A mix of self-aggrandizing PR and overly eager journalists willing to take the bait has given many political observers – including practitioners – the false idea that digital ad targeting is a precise science with the accuracy of a laser-guided missile. “Microtargeting” for example is often targeted for the public’s ire about what’s wrong with campaigns.
In the popular imagination, campaigns use sensitive data to send customized messages to specific voters so one group can be told exactly what they want to hear and another group can be told the opposite. This isn’t how an effective campaign uses online ad targeting.
Unfortunately, I know too many candidates and campaigners also believe some parts of this myth. When they do, it leads to ineffective online advertising and can derail campaign strategy. And while it’s true that digital advertising can be more precisely targeted than TV, radio, and print, the fundamental principle of advertising – repeating a message to a desired audience – remains the same across each medium.
To properly target your ads, you first need to know how the targeting works.
In order to use online targeting effectively, you need to have a basic technical understanding of the different methods for determining which individuals belong within an audience along with the limitations of each.
Behaviorally targeted ads rely on actions users take to determine whether they should see an ad or not. These could be visitors to your site that you remarket with ads, individuals who have engaged with conservative political content elsewhere online, or actions they’ve taken on other sites, including social networks. This targeting typically relies on “cookies” or related tracking technology that follows a user as they browse the web.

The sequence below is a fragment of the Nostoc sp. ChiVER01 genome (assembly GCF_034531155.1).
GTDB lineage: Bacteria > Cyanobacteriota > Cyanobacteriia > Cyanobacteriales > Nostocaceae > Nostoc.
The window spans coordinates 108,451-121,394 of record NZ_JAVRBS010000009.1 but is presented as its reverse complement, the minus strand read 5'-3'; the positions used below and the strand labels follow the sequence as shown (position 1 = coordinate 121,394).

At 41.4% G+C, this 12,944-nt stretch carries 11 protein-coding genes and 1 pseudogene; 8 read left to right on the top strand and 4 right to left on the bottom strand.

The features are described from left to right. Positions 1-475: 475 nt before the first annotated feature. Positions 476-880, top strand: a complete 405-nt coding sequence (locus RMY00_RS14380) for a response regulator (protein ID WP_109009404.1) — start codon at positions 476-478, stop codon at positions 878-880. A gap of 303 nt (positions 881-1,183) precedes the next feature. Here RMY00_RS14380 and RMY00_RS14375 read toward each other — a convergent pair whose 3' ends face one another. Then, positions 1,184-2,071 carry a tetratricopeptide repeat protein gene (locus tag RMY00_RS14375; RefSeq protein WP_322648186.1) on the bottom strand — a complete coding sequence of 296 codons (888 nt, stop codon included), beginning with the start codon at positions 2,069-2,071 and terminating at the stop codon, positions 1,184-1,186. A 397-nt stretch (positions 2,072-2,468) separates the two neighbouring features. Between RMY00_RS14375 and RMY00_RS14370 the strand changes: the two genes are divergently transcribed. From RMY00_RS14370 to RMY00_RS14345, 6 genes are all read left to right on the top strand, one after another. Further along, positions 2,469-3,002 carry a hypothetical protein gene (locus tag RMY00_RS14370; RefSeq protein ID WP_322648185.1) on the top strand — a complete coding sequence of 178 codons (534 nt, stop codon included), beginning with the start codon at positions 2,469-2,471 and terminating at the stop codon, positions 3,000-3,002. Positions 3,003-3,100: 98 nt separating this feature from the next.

The key limitation with this form of targeting is effectively deducing intent from behavior. Perhaps the person who visited your website earlier this month was a supporter and they’re interested in donating to you, but it could just have also been staff from the opposing campaign. On the whole, however, past behavior is a reliable indicator of future action.
Data Matched Targeting
This targeting technique ingests a dataset you provide, typically a voter file, that the ad network or platform matches based on what they know about the users. The more data you provide, the higher the match rate will be. For example, providing just “John Smith” is unlikely to result in a match, but “John Smith, 1234 Main Street, Anywhere, USA” increases the success rate.
This match rate is the most significant limitation for data-matched targeting. Depending on your data and the platform, the match rate can vary between 30-60%, which means that 40-70% of your intended audience won’t receive ads targeted this way.
Location information can be gathered from a user in a few different ways. They can provide it when they’re signing up for an account, it can be based on the IP address of their computers, or it can come from their phone’s GPS.
Each method has its drawbacks and limitations. Users might not update their information when they move, their work IP address might not be where they vote, and they may only open an app when they’re traveling.
Whichever type of targeting (or combination) you employ for your campaign’s digital advertising, you will never know with certainty whether someone saw your ad or not because ad networks must protect the privacy of their users. Understanding this simple fact dispels most myths about online advertising.